• “VUV spectroscopy adds a dimension that is complementary to mass spectrometry, offering selectivity that is difficult to otherwise obtain.”

    Hans-Gerd Janssen, Professor and Science Leader

    Hans-Gerd Janssen, Professor, University of Amsterdam, and Science leader, Unilever Research Vlaardingen, the Netherlands

  • “One of the main advantages of VUV detection for us appeared to be the ability to gain more specific molecular information…co-elutions that we know exist but cannot be identified with FID can be unraveled.”

    Pierre Giusti, Molecular Separation & Identification Service Manager, and Gaelle Jousset, Gas Chromatography Laboratory Manager

    Pierre Giusti, Molecular Separation & Identification Service Manager, and Gaelle Jousset, Gas Chromatography Laboratory Manager, Research & Development, TOTAL Refining & Chemicals, Normandy, France

  • “The VUV detector will be used as a universal, calibration-free tool that provides the relative quantitative values of distinct molecules in mixtures in a rapid manner.”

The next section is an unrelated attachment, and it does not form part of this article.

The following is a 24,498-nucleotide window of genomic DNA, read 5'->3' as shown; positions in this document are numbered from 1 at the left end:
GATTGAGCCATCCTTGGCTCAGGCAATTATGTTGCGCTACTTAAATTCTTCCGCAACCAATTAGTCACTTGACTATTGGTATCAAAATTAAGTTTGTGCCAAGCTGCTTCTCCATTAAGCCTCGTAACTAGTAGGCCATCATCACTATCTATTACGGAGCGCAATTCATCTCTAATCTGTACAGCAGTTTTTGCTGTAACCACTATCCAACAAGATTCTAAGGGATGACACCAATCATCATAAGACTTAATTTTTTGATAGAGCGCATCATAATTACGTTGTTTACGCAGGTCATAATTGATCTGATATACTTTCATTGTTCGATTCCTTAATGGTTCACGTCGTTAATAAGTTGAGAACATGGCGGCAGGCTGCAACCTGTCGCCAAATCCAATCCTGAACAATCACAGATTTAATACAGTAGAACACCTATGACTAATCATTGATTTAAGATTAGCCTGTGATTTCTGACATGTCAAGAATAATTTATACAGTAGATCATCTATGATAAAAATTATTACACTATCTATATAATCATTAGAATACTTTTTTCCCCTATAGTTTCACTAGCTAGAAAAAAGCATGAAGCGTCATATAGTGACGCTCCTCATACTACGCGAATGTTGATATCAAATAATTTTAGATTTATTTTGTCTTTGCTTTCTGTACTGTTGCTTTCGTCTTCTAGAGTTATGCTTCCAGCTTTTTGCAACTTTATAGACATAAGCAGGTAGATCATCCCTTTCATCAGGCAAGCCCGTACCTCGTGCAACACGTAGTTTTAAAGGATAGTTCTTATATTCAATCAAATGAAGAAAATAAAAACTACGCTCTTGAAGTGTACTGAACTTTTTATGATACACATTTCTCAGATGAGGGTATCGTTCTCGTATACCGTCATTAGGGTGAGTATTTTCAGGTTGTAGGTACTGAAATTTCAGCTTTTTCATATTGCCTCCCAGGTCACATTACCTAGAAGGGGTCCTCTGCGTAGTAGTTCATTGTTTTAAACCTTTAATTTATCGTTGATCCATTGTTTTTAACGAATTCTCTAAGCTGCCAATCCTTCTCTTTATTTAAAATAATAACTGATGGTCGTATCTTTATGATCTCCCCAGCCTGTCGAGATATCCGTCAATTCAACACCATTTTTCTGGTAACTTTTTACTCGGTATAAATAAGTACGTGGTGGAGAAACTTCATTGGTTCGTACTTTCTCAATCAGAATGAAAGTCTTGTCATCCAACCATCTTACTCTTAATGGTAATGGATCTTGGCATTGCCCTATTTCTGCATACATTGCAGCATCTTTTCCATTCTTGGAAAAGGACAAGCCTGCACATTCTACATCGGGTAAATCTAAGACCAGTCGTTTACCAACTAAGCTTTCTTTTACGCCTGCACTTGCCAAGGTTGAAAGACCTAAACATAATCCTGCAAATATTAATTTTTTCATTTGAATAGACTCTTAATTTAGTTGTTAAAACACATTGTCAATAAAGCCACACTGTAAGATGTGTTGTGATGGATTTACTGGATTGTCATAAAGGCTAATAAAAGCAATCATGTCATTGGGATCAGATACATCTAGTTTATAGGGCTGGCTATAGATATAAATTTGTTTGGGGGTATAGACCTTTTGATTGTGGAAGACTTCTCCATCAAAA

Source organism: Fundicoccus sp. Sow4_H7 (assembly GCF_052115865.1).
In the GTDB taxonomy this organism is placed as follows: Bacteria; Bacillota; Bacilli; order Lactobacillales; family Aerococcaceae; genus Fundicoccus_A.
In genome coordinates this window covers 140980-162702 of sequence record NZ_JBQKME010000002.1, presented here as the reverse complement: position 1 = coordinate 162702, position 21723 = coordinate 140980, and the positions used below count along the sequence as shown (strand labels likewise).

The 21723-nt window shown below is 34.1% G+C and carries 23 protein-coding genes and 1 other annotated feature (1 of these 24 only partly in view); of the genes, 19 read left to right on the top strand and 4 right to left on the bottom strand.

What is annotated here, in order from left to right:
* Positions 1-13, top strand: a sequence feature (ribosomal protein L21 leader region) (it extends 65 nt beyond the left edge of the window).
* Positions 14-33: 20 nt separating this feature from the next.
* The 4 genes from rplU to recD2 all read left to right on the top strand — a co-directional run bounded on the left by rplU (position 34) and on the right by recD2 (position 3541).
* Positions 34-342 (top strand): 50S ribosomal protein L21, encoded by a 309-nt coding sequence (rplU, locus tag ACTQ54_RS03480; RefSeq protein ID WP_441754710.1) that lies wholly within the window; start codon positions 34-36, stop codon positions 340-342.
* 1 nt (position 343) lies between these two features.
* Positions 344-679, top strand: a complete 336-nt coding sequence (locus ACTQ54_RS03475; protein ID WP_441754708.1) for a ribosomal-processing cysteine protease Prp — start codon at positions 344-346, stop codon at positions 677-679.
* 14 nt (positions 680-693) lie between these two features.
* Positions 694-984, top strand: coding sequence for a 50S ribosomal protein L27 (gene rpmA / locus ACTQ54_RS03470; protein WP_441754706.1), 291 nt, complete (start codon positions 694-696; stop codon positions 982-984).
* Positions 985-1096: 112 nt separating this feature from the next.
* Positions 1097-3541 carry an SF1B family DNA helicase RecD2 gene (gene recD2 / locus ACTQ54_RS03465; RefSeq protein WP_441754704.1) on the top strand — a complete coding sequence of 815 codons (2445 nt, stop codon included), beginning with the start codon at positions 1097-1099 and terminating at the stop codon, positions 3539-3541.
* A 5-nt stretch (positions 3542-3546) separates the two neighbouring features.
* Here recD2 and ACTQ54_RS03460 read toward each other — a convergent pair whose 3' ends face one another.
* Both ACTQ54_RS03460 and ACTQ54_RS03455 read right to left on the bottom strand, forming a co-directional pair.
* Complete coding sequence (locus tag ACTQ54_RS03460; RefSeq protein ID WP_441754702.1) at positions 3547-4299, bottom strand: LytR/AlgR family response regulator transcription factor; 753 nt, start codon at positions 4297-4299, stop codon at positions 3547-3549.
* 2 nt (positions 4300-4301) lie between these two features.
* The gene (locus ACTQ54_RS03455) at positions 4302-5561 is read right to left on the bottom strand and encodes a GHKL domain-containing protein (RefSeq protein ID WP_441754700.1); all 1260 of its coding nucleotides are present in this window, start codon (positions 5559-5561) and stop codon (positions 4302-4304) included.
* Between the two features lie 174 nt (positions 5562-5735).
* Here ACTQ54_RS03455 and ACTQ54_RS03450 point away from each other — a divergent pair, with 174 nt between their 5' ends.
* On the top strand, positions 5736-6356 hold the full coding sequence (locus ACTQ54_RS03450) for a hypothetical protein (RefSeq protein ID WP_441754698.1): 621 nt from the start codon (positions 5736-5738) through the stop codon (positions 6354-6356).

Luigi Mondello, Chair of ISCC and GCxGC Conference in Riva del Garda, and Professor

    Luigi Mondello, Chair of ISCC and GCxGC Conference in Riva del Garda, and Professor, University of Messina, Italy

  • “One thing that I really like about VUV is that it can be considered a universal detector but with the advantage of being familiar to us. We all used UV spectrometers in school.”

    Nicholas Snow, Professor

    Nicholas Snow, Professor, Seton Hall University, New Jersey, USA

  • “Eliminates ionization inefficiencies that are encountered in mass spectrometry analysis."

    Mark R. Emmett, Ph.D.

    Mark R. Emmett, Ph.D. Professor, The University of Texas Medical Branch Galveston, UTMB Cancer Research Center

  • “An amazingly simple concept extended into a powerful spectral region."

    Tim Hossain, Ph.D.

    Tim Hossain, Ph.D. Chief Scientist, Cerium Laboratories

  • “The VUV detector is a powerful new tool in the GC toolbox."

    Kevin A. Schug, Ph.D.

    Kevin A. Schug, Ph.D. Professor & Shimadzu Distinguished Professor of Analytical Chemistry, The University of Texas at Arlington